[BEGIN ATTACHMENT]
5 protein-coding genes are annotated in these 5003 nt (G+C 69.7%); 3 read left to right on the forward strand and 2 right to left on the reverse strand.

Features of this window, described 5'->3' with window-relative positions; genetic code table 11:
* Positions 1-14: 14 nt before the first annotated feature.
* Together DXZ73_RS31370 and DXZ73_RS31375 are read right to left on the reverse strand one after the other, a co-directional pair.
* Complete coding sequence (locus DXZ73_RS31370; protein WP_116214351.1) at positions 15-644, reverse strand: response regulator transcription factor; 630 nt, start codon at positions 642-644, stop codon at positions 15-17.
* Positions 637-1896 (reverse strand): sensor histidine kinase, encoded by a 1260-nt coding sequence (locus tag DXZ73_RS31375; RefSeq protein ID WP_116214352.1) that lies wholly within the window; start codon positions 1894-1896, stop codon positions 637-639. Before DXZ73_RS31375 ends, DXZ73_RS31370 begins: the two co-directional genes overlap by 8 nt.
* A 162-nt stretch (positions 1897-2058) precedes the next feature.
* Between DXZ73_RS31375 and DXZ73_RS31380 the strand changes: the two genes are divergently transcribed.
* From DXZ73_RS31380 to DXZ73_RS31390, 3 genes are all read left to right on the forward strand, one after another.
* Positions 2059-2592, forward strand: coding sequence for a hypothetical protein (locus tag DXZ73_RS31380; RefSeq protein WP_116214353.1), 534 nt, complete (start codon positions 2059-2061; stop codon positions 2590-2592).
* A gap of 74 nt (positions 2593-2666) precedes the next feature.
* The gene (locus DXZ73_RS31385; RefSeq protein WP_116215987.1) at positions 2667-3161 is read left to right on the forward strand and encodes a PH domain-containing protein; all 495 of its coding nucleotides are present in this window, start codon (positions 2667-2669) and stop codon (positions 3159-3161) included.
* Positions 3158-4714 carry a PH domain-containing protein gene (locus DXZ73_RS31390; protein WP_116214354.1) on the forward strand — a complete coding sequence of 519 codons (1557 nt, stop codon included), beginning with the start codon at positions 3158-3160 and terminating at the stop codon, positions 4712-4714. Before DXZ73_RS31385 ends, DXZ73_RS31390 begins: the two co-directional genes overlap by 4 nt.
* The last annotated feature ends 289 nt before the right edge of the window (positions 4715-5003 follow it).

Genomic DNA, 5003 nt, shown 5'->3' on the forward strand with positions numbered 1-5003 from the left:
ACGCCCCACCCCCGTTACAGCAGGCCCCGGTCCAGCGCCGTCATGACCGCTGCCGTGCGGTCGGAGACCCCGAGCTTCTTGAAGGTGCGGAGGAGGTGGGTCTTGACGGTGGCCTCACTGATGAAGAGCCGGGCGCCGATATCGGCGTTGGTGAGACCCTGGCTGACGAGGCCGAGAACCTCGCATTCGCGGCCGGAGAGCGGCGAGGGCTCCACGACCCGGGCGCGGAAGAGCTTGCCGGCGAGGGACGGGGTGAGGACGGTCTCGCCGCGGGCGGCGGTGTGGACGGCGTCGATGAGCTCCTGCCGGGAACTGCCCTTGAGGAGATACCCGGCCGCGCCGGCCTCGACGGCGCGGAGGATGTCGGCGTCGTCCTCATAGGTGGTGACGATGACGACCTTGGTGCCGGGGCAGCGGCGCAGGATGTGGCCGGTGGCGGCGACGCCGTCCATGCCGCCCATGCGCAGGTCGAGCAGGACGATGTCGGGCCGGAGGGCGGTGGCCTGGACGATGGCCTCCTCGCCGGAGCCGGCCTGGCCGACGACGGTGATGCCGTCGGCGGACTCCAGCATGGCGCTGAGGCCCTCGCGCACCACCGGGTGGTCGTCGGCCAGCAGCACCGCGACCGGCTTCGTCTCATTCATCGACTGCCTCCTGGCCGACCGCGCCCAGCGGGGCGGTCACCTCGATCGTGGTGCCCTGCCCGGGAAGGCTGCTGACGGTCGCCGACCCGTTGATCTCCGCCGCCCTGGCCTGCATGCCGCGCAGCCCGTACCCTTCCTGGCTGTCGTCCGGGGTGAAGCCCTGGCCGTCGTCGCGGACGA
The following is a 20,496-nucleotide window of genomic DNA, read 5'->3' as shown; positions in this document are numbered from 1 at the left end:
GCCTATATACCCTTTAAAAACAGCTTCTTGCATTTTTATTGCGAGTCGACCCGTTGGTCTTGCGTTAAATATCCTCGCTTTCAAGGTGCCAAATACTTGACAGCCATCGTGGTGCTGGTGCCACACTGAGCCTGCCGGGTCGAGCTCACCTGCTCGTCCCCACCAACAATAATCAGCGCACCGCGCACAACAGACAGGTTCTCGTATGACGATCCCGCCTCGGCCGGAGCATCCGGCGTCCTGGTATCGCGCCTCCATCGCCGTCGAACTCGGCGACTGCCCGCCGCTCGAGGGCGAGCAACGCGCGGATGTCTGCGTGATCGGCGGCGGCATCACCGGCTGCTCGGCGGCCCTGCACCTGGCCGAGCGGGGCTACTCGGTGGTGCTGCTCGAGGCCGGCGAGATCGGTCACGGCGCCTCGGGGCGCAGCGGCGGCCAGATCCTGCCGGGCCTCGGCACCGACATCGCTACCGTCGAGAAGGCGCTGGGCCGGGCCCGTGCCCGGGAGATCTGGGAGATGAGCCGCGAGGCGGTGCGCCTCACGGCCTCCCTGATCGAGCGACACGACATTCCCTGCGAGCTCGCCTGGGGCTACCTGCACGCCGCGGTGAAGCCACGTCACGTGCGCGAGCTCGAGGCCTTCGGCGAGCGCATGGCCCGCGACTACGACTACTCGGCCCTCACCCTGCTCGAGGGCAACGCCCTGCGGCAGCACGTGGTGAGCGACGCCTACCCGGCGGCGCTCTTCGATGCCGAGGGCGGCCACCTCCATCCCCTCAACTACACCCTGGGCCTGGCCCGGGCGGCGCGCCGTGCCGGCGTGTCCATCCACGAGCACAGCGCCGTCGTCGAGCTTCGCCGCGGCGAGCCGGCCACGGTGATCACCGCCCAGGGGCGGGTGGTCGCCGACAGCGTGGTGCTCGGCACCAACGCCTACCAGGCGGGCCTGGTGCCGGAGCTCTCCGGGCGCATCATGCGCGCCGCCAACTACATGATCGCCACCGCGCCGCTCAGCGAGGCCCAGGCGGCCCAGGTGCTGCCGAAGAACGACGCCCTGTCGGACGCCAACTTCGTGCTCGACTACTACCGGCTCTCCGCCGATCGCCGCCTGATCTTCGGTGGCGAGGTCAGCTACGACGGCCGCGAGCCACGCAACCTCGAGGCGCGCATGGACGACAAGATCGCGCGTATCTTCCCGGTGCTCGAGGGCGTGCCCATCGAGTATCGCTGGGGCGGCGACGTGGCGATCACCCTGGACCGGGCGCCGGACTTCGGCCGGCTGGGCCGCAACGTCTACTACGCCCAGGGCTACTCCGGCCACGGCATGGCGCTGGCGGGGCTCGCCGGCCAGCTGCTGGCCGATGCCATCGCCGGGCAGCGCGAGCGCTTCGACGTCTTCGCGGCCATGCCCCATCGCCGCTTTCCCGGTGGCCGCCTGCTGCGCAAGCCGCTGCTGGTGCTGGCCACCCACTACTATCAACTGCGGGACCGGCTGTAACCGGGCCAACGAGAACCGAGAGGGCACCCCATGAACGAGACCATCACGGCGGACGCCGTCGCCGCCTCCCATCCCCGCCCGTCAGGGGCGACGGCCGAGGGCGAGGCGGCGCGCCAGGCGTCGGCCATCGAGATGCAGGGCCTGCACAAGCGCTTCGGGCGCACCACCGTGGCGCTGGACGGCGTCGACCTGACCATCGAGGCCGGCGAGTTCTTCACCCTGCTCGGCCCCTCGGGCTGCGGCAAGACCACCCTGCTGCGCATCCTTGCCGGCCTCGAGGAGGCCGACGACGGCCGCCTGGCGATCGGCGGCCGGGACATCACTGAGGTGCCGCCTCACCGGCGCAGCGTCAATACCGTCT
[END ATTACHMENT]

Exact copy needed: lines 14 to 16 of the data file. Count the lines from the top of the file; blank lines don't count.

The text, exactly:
* The last annotated feature ends 289 nt before the right edge of the window (positions 4715-5003 follow it).

Genomic DNA, 5003 nt, shown 5'->3' on the forward strand with positions numbered 1-5003 from the left:
ACGCCCCACCCCCGTTACAGCAGGCCCCGGTCCAGCGCCGTCATGACCGCTGCCGTGCGGTCGGAGACCCCGAGCTTCTTGAAGGTGCGGAGGAGGTGGGTCTTGACGGTGGCCTCACTGATGAAGAGCCGGGCGCCGATATCGGCGTTGGTGAGACCCTGGCTGACGAGGCCGAGAACCTCGCATTCGCGGCCGGAGAGCGGCGAGGGCTCCACGACCCGGGCGCGGAAGAGCTTGCCGGCGAGGGACGGGGTGAGGACGGTCTCGCCGCGGGCGGCGGTGTGGACGGCGTCGATGAGCTCCTGCCGGGAACTGCCCTTGAGGAGATACCCGGCCGCGCCGGCCTCGACGGCGCGGAGGATGTCGGCGTCGTCCTCATAGGTGGTGACGATGACGACCTTGGTGCCGGGGCAGCGGCGCAGGATGTGGCCGGTGGCGGCGACGCCGTCCATGCCGCCCATGCGCAGGTCGAGCAGGACGATGTCGGGCCGGAGGGCGGTGGCCTGGACGATGGCCTCCTCGCCGGAGCCGGCCTGGCCGACGACGGTGATGCCGTCGGCGGACTCCAGCATGGCGCTGAGGCCCTCGCGCACCACCGGGTGGTCGTCGGCCAGCAGCACCGCGACCGGCTTCGTCTCATTCATCGACTGCCTCCTGGCCGACCGCGCCCAGCGGGGCGGTCACCTCGATCGTGGTGCCCTGCCCGGGAAGGCTGCTGACGGTCGCCGACCCGTTGATCTCCGCCGCCCTGGCCTGCATGCCGCGCAGCCCGTACCCTTCCTGGCTGTCGTCCGGGGTGAAGCCCTGGCCGTCGTCGCGGACGA